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America's Army As a High School Education Platform?

Soulskill posted more than 5 years ago | from the wait-what? dept.

The Military 133

GamePolitics reports on a recent press release from the US Army which says they will be partnering with various military, education, and non-profit organizations to bring an education curriculum to high school students via America's Army. Quoting the press release: "The partnership ... will incorporate Army technology, gaming and simulation resources to enhance student achievement in science, technology, engineering, and mathematics. The platform for the new curriculum is the America's Army PC game, a free online game that provides civilians with a virtual role in the US Army by introducing them to Army technologies, Rules of Engagement, training and missions. Used as a communications tool, the game has also been adapted for use within the military to produce effective and engaging virtual environments that enhance Soldier training in a number of areas including force protection, convoy survivability and nuclear, chemical and biological detection."

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133 comments

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Joke? (0)

Anonymous Coward | more than 5 years ago | (#25094429)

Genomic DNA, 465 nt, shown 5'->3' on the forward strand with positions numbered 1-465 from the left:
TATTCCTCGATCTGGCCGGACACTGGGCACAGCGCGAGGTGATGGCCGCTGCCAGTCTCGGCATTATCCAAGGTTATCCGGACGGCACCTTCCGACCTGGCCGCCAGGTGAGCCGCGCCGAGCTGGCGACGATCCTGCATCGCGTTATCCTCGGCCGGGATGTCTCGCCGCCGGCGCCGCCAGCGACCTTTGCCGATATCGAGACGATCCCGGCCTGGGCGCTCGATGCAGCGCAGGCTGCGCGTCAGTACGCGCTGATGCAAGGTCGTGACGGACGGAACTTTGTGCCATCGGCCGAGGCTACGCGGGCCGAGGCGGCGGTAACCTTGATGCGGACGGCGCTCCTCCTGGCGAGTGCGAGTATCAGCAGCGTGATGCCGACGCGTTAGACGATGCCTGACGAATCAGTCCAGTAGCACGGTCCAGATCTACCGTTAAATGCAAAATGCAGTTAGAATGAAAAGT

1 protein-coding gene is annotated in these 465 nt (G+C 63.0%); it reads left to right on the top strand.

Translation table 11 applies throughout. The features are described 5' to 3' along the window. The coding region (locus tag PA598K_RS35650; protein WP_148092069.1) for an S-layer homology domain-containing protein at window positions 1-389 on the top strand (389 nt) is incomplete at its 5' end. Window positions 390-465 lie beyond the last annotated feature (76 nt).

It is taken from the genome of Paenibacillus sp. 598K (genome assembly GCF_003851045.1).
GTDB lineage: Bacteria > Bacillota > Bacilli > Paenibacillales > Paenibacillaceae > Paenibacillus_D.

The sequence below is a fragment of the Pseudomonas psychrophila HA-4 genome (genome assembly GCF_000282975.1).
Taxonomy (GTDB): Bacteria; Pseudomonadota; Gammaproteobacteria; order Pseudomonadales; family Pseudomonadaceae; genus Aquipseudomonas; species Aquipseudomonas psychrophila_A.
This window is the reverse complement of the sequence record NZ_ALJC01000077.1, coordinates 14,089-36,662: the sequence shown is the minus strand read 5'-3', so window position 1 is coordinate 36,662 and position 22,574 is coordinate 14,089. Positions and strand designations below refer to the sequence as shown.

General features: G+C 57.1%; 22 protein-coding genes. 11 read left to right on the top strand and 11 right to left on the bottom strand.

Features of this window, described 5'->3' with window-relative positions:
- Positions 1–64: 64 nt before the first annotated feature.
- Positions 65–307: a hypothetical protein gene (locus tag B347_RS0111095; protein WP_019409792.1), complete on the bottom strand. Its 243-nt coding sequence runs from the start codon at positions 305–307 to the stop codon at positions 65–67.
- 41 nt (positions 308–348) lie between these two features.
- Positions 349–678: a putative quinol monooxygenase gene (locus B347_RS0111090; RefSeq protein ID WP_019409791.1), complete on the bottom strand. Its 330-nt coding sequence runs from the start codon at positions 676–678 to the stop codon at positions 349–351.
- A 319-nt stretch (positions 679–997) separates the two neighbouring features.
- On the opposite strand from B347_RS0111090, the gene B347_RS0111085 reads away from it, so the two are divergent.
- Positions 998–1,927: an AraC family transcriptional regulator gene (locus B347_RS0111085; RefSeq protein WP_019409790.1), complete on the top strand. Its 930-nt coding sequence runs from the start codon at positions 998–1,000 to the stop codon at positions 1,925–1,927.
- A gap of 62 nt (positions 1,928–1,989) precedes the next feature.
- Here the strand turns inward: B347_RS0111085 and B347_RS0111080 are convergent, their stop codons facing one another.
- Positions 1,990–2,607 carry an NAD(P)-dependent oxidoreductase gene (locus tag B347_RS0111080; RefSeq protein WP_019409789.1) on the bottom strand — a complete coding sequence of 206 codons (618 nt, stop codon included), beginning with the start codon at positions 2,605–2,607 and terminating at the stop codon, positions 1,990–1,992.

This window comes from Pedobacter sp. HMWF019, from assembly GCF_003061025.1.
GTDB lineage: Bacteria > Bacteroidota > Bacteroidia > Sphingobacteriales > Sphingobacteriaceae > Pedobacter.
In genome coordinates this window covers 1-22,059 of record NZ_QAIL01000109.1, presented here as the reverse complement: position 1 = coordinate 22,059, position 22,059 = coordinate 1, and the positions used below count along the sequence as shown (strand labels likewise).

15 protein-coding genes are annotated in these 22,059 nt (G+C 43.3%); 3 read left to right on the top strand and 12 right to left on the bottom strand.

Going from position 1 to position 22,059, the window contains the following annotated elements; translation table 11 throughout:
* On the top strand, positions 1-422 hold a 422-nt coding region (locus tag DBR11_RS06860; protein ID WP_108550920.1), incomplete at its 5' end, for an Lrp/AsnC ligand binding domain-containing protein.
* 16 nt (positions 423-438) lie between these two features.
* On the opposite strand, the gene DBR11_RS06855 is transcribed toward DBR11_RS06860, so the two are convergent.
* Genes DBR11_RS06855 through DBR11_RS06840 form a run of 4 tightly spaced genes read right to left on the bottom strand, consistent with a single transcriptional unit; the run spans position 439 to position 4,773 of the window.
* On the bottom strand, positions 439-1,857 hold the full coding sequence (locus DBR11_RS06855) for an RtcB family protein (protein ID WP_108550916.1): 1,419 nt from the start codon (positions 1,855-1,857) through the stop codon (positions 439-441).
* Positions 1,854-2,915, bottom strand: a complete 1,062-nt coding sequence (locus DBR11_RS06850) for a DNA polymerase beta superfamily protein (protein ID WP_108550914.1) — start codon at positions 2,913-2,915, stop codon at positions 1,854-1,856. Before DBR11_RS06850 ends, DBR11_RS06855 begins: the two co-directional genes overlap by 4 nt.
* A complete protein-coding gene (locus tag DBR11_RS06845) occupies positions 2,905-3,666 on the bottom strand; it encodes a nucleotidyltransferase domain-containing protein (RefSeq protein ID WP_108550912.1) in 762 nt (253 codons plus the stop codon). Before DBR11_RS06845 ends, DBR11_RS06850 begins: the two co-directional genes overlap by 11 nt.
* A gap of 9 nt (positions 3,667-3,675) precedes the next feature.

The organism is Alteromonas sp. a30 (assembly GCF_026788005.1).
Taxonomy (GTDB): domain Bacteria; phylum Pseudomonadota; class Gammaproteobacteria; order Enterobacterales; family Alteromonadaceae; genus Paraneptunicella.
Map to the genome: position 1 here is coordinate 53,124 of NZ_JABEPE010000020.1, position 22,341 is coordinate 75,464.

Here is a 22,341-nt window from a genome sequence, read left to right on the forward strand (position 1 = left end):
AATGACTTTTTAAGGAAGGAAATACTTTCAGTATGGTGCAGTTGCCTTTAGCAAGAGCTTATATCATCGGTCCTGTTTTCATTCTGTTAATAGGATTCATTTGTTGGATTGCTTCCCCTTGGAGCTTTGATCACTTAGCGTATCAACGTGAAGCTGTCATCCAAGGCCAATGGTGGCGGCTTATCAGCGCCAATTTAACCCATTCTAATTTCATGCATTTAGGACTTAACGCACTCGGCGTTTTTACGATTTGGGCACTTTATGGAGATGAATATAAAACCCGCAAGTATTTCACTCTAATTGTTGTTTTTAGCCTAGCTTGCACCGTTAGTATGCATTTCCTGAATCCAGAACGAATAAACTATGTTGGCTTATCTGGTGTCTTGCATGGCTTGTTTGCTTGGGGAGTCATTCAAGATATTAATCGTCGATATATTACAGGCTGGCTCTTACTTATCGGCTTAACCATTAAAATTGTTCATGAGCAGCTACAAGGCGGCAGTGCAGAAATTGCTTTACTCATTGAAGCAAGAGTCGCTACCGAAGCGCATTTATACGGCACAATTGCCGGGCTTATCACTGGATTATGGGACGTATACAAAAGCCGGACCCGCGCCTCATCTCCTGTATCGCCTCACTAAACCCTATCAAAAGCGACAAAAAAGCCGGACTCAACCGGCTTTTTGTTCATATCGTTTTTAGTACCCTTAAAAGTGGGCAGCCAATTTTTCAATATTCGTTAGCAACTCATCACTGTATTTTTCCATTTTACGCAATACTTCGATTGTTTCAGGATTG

Is this a joke?

Re:Joke? (1)

oblivionboy (181090) | more than 4 years ago | (#25099269)

And my mod points just expired yesterday.... .o.

Just what every American high-school student needs (2, Insightful)

subl33t (739983) | more than 5 years ago | (#25094453)

Lessons on how to obey without question.

What could possibly go wrong?

Re:Just what every American high-school student ne (4, Informative)

LWATCDR (28044) | more than 5 years ago | (#25094833)

Actually I took ROTC in high school. They covered illegal orders and UCMJ. They would go as far as to give you simple "illegal" order like calling at ease from a parade rest. The correct response was not to do it without question but to respond with "As you where sir!"
This was just High School ROTC and we covered things like war crimes and how saying "I was just following orders" is not an excuse.

Re:Just what every American high-school student ne (1, Interesting)

Anonymous Coward | more than 5 years ago | (#25094977)